Thirty-two adults (15 of which were female) participated in this study with ages ranging from 18 to 26 years (mean of 21 ± 2 years). All participants had normal hearing (i.e., pure-tone air and bone conduction thresholds ≤25 dB hearing level (HL) at 0.5-4 kHz) and reported no history of middle ear infections. Informed consent was obtained from all the healthy volunteers.

Auditory stimuli

Stimuli were delivered by the AUDIX system (NEURONIC SA, Havana, Cuba). They comprised a combination of four sinusoidal carrier tones of 0.5, 1, 2, and 4 kHz modulated in amplitude (95% depth) at 104.2, 107.8, 111.4, and 115 Hz, respectively. Each carrier frequency was adjusted in intensity according to the audibility differences between individual tones. Each tone was added to another to create the multiple frequency stimuli. They were presented through bone conduction using a Radioear B-71 bone oscillator (Radioear Corporation, New Eagle, PA, USA) that was coupled to the head with approximately 4.0-4.5 N. The oscillator was held by an elastic headband on the temporal bone slightly posterior to the upper part of the pinna. [15]

Stimuli calibration

The BC stimulus was calibrated in reference equivalent threshold force levels in dB re: 1_N corresponding to 0 dB HL for the mastoid [17] using a Brüel and Kjaer Model 2250 sound level meter and Model 4930 artificial mastoid (Brüel and Kjær Sound and Vibration Measurement A/S, Nærum, Denmark).

Auditory steady-state responses recording

Ag/AgCl disc electrodes were fixed with electrolytic paste at Cz (positive), 2.5 cm below inion (negative), and Fpz (ground). Impedance values were kept below 5 kΩ at 10 Hz. The bioelectric activity was amplified with a resolution of 16 bit (0.012 μV) and analog-filtered between 10 and 300 Hz (high-pass 1 st order: F1 = 10 Hz [−3 dB, −6 dB/octave] and low-pass, Fh = 300 Hz [−3 dB, −18 dB/octave] Butterworth response characteristics). The responses were averaged over 24 and 32 epochs, each 8192 samples long. The averaged time domain waveforms were transformed into frequency spectra by means of the Fast Fourier transform.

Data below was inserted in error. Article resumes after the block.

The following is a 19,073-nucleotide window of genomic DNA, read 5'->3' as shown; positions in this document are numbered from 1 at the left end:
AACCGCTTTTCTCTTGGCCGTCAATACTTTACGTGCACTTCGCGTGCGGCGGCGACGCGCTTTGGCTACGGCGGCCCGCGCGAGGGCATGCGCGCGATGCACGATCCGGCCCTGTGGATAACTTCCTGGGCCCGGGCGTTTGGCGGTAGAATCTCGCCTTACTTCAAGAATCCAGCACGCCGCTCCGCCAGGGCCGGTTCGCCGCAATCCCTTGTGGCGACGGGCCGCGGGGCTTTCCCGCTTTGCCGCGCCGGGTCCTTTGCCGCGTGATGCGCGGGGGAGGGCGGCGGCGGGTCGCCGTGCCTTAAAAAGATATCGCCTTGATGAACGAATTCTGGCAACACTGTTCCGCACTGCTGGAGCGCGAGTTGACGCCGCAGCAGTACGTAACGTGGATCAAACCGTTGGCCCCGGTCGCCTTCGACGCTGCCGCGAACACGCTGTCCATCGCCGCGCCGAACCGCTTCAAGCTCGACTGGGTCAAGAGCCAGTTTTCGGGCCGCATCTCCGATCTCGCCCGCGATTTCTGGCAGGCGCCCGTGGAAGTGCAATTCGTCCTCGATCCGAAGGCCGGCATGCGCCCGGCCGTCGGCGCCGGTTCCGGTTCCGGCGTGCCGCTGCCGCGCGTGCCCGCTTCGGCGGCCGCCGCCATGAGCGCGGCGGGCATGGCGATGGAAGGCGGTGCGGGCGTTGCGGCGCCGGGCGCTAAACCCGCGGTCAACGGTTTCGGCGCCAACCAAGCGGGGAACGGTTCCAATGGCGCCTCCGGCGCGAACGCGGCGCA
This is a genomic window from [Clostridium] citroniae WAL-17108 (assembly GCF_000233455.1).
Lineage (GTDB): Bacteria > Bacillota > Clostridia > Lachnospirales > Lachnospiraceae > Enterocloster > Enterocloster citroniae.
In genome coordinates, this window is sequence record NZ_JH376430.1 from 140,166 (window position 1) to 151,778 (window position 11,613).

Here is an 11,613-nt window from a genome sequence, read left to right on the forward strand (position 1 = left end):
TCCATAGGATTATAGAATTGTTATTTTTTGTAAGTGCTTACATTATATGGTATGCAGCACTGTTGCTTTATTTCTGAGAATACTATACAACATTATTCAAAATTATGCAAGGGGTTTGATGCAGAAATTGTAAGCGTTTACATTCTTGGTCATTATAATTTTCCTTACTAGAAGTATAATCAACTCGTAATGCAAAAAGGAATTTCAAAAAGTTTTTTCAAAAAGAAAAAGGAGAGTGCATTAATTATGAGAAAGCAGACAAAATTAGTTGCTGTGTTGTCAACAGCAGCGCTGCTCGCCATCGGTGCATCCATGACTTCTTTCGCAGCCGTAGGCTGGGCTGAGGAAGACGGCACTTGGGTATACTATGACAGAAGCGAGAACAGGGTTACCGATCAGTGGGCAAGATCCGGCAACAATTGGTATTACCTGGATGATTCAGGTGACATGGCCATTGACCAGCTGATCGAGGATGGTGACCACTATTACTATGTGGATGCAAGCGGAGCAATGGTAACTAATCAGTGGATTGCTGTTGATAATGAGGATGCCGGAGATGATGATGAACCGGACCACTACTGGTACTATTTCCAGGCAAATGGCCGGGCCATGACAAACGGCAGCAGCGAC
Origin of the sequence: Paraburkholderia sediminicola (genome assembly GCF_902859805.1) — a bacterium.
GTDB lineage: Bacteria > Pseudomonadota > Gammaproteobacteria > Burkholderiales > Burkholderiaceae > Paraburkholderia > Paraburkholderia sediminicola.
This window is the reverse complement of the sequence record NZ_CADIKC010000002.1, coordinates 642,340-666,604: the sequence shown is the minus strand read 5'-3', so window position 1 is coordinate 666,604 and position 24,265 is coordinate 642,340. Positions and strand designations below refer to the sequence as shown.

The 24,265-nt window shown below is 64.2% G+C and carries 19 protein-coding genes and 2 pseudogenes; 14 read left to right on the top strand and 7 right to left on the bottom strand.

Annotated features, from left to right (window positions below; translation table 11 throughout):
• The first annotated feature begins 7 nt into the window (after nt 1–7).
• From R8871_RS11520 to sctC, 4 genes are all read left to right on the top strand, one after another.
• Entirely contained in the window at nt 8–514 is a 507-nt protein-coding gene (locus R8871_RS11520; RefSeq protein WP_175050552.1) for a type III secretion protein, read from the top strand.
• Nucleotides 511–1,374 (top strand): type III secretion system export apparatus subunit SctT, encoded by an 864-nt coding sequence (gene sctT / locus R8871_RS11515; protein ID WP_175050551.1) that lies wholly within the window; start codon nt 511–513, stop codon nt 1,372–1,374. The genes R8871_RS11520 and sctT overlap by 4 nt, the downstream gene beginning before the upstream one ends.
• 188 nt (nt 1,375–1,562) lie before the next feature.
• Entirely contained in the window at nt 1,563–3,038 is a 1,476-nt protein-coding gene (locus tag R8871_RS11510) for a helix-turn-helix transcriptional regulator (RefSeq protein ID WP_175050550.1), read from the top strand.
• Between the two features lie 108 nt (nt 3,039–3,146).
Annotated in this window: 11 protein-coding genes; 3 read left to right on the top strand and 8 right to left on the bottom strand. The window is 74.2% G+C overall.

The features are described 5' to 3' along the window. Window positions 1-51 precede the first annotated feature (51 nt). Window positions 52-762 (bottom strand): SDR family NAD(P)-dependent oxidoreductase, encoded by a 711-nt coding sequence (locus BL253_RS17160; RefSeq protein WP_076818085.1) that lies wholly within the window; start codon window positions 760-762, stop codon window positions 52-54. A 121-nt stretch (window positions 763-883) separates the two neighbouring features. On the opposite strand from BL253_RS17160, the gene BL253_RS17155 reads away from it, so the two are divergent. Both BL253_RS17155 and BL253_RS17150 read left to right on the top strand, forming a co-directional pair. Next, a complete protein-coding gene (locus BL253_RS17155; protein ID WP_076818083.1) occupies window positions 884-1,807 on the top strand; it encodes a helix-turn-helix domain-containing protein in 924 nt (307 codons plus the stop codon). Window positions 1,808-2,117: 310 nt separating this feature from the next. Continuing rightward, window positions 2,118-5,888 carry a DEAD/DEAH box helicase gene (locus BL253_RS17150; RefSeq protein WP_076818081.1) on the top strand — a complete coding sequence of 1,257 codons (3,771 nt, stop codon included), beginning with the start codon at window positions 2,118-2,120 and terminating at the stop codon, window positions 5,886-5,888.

Artifact rejection was set to eliminate epochs where the electrophysiological activity exceeded ±50 μV in amplitude to reduce contributions to the electroencephalographic recording caused by muscle artifact. All cases were allowed to lie comfortably on a bed in a sound-treated room. The test booth interior was dimly lit, and the cases were encouraged to relax and to fall asleep to reduce the residual noise level (RNL). In any event, cases were requested to make no movements.

The average ambient noise levels in the testing room (using one-third-octave-wide bands) were 35, 43.5, 39.2, 39, 30.4, 21.6, and 17.2 dB sound pressure level (SPL) at 0.125, 0.5, 1, 2, 4, 6, and 8 kHz, respectively. The overall noise level in the testing room was 52 dB SPL.

Experimental design

For each participant, one ear was selected at random for testing during the experiment. In the occluded condition, an insert earphone foam tip E-A-RLINK 3A (ETYMOTIC RESEARCH, INC. Elk Grove Village, IL, USA) was inserted into the canal (at ear-canal entrance) on the same side as the bone oscillator. This method of occluding the ear was used to simulate typical clinical audiometric testing conditions. The first measures to be obtained (occluded or unoccluded) were randomly determined. Multiple ASSRs were elicited to BC stimuli beginning at a starting intensity of 40 dB HL. The threshold for each carrier frequency was determined using a bracketing technique. [18] The lower intensity at which a response was present was considered threshold. The stopping criterion was an RNL lower than 2 nV through a maximum number of 32 sweeps. ASSR amplitudes at 30 dB HL for each frequency were also analyzed for both occlusion conditions.